Ethics bill gets initial nod from senate

March 22, 2012|by Annie Linskey

Maryland's Senate gave preliminary approval Thursday to legislation that would require the state to put lawmakers' ethics forms online. 

The legislation was supported by watchdog group Common Cause in the wake of a federal corruption trial that starred Sen. Ulysses S. Currie, a Prince George's County Democrat. Currie was found not guilty of bribery charges, but the Senate censured him for failing to disclose payments from a grocery chain on his ethics forms.

Currently, anyone wishing to view state lawmakers' ethics forms must visit an office in Annapolis, provide an ID that includes a home address, and sign a form showing which lawmakers' records are to be inspected. The lawmaker is then told who reviewed his or her files.

During the floor debate Wednesday and Thursday, senators said the overhauld is "overdue." Those viewing the forms online will not have to provide identification.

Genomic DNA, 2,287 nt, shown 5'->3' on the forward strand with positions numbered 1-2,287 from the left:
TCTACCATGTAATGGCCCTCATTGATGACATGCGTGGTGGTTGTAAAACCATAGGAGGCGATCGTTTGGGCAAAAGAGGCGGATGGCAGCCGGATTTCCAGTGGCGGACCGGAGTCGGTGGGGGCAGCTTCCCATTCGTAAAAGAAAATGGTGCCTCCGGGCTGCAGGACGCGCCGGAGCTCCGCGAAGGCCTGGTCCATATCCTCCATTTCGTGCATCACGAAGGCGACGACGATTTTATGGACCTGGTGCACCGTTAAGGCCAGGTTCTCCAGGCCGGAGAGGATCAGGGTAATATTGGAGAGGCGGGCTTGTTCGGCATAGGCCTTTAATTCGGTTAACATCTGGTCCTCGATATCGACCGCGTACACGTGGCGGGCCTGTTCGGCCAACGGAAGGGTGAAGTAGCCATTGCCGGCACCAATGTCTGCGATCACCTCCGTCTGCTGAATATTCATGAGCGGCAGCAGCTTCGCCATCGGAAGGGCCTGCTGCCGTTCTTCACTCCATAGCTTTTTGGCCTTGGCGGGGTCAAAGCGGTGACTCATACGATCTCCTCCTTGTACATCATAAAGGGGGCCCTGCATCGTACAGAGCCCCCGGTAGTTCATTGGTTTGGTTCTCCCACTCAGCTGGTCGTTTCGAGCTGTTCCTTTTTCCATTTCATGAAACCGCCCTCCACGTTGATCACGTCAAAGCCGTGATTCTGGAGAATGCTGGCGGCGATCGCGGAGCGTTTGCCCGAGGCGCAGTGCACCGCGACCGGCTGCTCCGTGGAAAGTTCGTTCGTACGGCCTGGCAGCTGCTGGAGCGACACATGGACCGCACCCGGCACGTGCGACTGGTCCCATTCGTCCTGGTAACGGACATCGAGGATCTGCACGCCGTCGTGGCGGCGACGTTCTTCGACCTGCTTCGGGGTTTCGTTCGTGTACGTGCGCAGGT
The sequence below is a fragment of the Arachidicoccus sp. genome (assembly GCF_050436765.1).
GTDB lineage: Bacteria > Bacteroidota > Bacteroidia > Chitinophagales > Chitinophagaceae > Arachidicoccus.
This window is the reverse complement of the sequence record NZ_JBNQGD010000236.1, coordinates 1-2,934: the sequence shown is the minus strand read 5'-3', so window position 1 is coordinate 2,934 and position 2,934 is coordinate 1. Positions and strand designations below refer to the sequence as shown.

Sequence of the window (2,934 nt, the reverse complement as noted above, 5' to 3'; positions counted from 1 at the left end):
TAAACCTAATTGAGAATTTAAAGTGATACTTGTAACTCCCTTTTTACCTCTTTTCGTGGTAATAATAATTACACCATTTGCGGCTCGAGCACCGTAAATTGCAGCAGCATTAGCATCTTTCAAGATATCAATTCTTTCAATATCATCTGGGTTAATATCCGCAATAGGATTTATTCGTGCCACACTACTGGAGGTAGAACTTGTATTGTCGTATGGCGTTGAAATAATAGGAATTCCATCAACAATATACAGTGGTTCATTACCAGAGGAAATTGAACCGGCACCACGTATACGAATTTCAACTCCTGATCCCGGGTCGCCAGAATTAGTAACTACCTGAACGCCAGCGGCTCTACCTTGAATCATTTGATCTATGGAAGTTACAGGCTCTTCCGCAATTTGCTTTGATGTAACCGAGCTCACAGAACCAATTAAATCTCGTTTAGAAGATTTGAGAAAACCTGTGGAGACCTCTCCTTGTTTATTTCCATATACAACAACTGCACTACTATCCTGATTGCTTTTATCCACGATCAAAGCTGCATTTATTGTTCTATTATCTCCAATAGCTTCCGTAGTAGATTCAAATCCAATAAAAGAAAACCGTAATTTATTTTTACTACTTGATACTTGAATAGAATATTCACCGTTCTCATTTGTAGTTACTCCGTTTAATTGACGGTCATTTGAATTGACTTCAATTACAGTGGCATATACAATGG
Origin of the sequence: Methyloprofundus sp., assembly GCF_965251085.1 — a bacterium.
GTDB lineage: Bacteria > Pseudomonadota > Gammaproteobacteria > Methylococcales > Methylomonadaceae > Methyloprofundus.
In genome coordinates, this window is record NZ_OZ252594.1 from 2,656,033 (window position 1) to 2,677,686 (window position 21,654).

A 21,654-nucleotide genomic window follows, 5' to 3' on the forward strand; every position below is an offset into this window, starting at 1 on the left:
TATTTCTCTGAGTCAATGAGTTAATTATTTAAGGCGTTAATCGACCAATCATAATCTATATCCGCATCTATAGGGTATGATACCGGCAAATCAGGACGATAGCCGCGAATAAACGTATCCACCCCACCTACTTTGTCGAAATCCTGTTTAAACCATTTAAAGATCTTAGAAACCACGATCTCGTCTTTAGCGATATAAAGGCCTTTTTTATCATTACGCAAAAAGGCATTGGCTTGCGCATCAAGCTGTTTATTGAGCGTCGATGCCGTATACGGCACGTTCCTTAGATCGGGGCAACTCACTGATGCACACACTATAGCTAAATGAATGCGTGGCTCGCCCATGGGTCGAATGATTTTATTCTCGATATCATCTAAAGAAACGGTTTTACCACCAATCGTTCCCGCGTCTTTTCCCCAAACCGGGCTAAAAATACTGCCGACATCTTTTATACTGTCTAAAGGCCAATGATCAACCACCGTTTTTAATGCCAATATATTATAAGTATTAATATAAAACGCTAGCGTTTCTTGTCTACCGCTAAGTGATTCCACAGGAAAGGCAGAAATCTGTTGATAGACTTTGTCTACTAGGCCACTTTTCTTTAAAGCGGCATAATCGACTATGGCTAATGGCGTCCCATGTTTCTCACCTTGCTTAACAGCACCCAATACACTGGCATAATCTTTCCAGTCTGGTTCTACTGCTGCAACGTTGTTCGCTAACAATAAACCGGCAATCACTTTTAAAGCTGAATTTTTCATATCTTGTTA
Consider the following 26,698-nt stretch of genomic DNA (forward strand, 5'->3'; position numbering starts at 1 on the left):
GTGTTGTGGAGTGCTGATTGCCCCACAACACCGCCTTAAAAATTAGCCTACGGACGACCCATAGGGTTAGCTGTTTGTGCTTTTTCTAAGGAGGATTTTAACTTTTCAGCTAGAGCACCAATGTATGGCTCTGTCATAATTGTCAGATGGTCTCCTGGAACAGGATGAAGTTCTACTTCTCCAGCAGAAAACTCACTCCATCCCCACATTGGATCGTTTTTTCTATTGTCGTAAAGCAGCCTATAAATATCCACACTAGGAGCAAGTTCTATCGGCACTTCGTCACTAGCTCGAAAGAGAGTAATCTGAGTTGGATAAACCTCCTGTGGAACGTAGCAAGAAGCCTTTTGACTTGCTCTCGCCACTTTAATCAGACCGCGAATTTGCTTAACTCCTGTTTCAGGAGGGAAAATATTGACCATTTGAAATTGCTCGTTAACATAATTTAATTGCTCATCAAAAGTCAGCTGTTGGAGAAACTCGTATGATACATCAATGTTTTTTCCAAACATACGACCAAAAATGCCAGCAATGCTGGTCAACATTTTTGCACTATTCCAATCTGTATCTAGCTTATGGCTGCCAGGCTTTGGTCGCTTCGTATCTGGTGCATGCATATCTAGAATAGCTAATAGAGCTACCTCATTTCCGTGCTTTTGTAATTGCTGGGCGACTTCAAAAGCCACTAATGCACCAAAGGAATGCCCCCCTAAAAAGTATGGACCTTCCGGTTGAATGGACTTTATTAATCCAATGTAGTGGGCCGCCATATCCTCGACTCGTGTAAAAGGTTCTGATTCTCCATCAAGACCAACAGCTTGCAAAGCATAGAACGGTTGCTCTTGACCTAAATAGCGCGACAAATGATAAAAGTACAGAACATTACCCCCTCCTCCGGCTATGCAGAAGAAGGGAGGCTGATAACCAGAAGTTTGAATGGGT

Senators also took the measure a step further, and adopted an amendment offered by Baltimore County Sen. Bobby Zirkin that would require county executives and council members (including Baltimore city lawmakers) to put their ethics form on-line too.

The bill's floor leader, Sen. Roy Dyson, argued that change would be an unfair burden to local governments, who may not have the capacity to post the forms on a website.

Zirkin excluded municipalities, but insisted that county lawmakers be part of the bill. "If we have to do it, they should have to too," Zirkin said. "This would shine the light of day on all."

(At one point during the debate, Senate President Thomas V. Mike Miller offered his view from the rostrum, saying "The Prince George's COunty Council, they should definitely be on this.")

The Zirkin amendment was added 32-13.

The bill still needs final approval from the Senate, and would have to pass in the House of Delegates.

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